Guest contributor Karatevater spoils a decklist he has been working on to help shake up the meta!
Hello, fellow Hexers! I am proud to present to you my very first Hex related article about a deck that I really wanted to share with the community. The recent Blood Cup showed us a lot of experimental decklists already, but the dominant decks were still composed of mostly set 1 cards. As a result I did not see a lot of new ideas in the in-game constructed queues, as people are hesitant to explore the possibilities we have with the new set 2 cards in a competitive environment.
But here I am to show you what is possible with the new cards 🙂 This deck has performed really well in the 8-man queues and got me a few wins already, being especially effective against the currently popular decks such as Darkspire Control and Xantosch’s S/D Control variant that has been seeing a lot of play in the constructed queues since the Blood Cup.
Like almost all of my competitive decks, this one is centered around my favorite card in Hex:
Archmage Wrenlocke was already an insane card in set 1, but with the addition of low-cost actions like Verdict of the Ancient Kings that are helping us to dig through our deck while protecting him, his power is reaching a whole new level and allows for him to be more of an engine to our strategy instead of just being an added bonus. In my personal experience, it is now entirely possible to drop a Wrenlocke and never have him leave the board again, which can make him an efficient draw engine to dig into our other cores.
With Archmage Wrenlocke as our key card, it is pretty clear which card type will take up most of our deck space to get maximum value out of him: Actions. And set 2 brought us an amazing set of new actions that suit our plan so well! What if I told you that there is a card that allows us to dig deeper into our deck while it duplicates whatever action we need the most in our current matchup? Well, here it is:
While people might argue that using Scheme in a deck means card disadvantage, this is only partially true. While it does not have an immediate effect on the board, it is the fuel to our engine, which is built to draw as many cards as possible. And with Wrenlocke being the key card in our deck it is extremely beneficial to have a way to increase the amount of actions we can potentially draw, especially when the actions we’re scheming are designed to do both—help us draw more cards and have an impact on the board.
But to understand what I mean, let’s take a look at the full decklist at first:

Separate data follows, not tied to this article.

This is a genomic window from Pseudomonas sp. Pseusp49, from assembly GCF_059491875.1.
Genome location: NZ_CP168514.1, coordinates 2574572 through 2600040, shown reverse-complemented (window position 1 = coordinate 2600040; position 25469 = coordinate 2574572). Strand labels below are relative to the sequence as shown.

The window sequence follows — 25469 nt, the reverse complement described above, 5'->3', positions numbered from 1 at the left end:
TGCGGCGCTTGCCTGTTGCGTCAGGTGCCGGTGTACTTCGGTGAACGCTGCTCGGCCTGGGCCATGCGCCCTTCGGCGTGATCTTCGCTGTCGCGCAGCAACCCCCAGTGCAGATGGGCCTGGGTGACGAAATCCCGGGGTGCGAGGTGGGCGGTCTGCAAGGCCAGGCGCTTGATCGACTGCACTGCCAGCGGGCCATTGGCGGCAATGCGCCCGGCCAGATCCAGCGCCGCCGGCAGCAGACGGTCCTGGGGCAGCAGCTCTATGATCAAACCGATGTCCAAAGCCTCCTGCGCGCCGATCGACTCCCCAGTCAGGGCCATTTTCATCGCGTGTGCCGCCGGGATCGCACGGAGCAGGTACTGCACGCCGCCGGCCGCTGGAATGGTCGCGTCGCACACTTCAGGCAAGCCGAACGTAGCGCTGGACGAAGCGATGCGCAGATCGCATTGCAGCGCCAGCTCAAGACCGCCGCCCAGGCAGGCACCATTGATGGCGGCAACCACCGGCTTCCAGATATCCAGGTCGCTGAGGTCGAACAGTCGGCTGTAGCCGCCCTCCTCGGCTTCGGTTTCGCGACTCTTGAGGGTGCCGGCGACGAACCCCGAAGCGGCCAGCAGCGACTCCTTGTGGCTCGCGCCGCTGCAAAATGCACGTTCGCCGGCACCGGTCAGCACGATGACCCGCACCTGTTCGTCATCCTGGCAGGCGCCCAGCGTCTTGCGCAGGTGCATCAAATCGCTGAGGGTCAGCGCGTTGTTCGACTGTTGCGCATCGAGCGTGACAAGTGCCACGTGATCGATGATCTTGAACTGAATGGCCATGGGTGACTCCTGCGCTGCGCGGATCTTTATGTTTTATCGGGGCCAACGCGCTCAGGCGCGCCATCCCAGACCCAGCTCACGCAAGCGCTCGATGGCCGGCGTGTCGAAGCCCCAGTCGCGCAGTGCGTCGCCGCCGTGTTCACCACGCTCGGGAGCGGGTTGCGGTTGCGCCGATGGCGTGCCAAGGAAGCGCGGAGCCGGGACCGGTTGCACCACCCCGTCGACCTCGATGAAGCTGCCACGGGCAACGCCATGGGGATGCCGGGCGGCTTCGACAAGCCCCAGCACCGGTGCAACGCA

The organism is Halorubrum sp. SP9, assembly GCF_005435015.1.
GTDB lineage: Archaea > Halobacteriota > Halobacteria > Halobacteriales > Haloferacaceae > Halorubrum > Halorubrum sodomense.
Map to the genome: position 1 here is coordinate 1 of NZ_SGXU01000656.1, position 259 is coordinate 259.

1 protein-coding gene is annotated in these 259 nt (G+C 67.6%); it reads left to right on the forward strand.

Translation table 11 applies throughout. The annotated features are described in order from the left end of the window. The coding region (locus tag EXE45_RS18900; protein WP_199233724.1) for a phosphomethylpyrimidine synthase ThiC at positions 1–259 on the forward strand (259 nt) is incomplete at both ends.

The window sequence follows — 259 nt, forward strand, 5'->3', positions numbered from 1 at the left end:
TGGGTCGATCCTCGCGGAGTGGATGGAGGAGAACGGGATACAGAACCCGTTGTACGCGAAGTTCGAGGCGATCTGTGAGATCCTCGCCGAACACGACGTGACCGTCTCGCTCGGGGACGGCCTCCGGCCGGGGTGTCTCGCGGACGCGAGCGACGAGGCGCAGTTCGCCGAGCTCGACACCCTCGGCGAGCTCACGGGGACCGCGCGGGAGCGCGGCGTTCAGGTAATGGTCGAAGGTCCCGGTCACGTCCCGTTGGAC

|S/W Infinity Miracle|
Champion: Wyatt, the Sapper
With the full decklist, it should now be clear what our win condition is: Drop the bombs that are Arborean Rootfather and Zeedu and run them into our opponent’s face turn after turn with our schemed Mastery of Time. All those cards are so amazing in this deck, because they provide the card draw utility we desperately need at different stages of the game respectively. While Arborean Rootfather allows us to dig for the utility we need in the early game, coming back at a cheaper cost later, Zeedu will provide the huge card draw in lategame that ensures that our opponent will not see another turn again once we start scheming our Masteries of Time.
However, this gameplan will demand a lot of available resources to be executed properly and forces us to build the deck with that in mind. Thus, we should be looking for ways to cast those high cost cards as soon as possible, as well as casting as many high cost cards as possible once our resource base comes online. This leads us to my two favorite cards that have been added with Shattered Destiny that give us just the utility we are looking for to speed up our game:
Both cards help us to compensate for our weak early game as well as maximizing our card draw once we start our infinite chain. Genesis Pool Naiad is the perfect card to hold on your start hand, as it allows us to get to our critical threshold of five resources more quickly. With her in your opening hand, starting with 5+ resources besides her suddenly becomes an amazing play. Having five resources and Wyatt’s charge power ready at turn three is the dream. Other than her being amazing utility to ramp up to our threshold, she’s still good enough as a chump blocker to win another turn for us to dig further into our deck and still is not a wasted draw in the lategame, as she allows us to play all the resources we possibly draw instead of discarding them, so we can use Wyatt’s charge power every other turn once we start the chain.
Sight of the Sun creates us a lot of space in the early game without even being on the board, as we know we can recover quickly from any potential damage our opponent can dish out in the early stages with just one or two activations of his ability. With all the high cost cards in our deck and the ability to ramp up to 5+ resources really quick, as well as Mastery of Time enabling us to use his ability to full potential multiple turns in a row, you can go from 1hp back to 20hp within a single well played turn. And this is by far more likely than it sounds due to our great synergies.